In avr-gcc, there is a macro called ISR() which takes the
interrupt vector as an input; the documentation for avr-gcc
tells the vector names, but you can just as easily find the
interrupt vector name by looking at and using the Atmel
ATmega 168 datasheet in section 11.4: Interrupt Vectors
in ATMega 168 which lists vector 11 “TIMER1 CAPT.”
Modify this name like this: TIMER1_CAPT_vect and you
have the vector to pass to the ISR() macro. Our ISR needs
to handle both the interrupt for the rising edge of the pulse
and the interrupt for the falling edge of the servo pulse.
You will notice that on the rising edge I clear the 16-bit
TCNT register; this allows our timing to start at zero. I then
say that the next interrupt will occur on the falling edge by
clearing the ICES1 bit. When the servo signal drops, the
else clause of the ISR is used. This gets the value of the
ICR1 register which is the value of the TCNT register at the
time of the interrupt. I then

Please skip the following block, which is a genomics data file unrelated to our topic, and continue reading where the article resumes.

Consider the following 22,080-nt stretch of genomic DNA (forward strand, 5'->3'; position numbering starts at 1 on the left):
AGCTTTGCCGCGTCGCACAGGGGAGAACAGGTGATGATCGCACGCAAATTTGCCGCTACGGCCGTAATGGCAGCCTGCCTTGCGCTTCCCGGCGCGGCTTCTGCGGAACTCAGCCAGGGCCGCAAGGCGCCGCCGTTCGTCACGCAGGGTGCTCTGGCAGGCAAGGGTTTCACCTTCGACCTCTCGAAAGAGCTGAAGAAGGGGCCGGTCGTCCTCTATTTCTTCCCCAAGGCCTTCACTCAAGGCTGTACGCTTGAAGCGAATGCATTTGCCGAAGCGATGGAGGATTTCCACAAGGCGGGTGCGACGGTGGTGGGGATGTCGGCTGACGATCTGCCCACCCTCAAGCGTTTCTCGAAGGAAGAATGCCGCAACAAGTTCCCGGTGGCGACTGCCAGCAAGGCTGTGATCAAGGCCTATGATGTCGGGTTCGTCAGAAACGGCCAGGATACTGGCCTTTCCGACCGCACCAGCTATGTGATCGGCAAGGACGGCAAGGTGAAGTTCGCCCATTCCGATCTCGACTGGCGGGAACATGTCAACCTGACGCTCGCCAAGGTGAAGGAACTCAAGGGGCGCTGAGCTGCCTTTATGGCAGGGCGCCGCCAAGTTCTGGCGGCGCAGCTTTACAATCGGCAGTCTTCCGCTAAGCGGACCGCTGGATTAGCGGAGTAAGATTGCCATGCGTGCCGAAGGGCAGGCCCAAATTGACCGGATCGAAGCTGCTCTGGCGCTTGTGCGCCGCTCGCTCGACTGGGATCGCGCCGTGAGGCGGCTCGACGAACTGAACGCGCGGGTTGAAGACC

flip the ICES1 bit to again
interrupt on a rising edge and
the cycle starts over again.
When you use an ISR to
set or change a variable in
your program, you need to let
the compiler know this. This is
because an ISR is never called
from within your program so
the compiler does not know
when the variables that the ISR
Now let’s look at the main() code where we actually
use the value of the gyro that we are measuring. In Listing
4, we see the very short code section that determines the
pulse value has changed and prints it out.
Notice that the code just assumes that the value is
there in the pulse variable. Our ISR handles the dirty work
and our code just uses the value. This loop tracks the
previous pulse value and only prints something when it
changes significantly. This keeps our display from filling up
and blasting by us, and makes the changes easier to detect.
Speaking of which, Figure 3 shows my terminal window. I
am a hard-core Mac user, so if you are a Windows user,
Listing 4: Main code loop.
waitms(100); // once every 100ms
if ((abs(pulse - lastPulse)) > 100)
lastPulse = pulse;
printf(“%u\r”,pulse);// print out the pulse value
Figure 3. Gyro readings.
Figure 4. Test setup.
16 SERVO 01.2011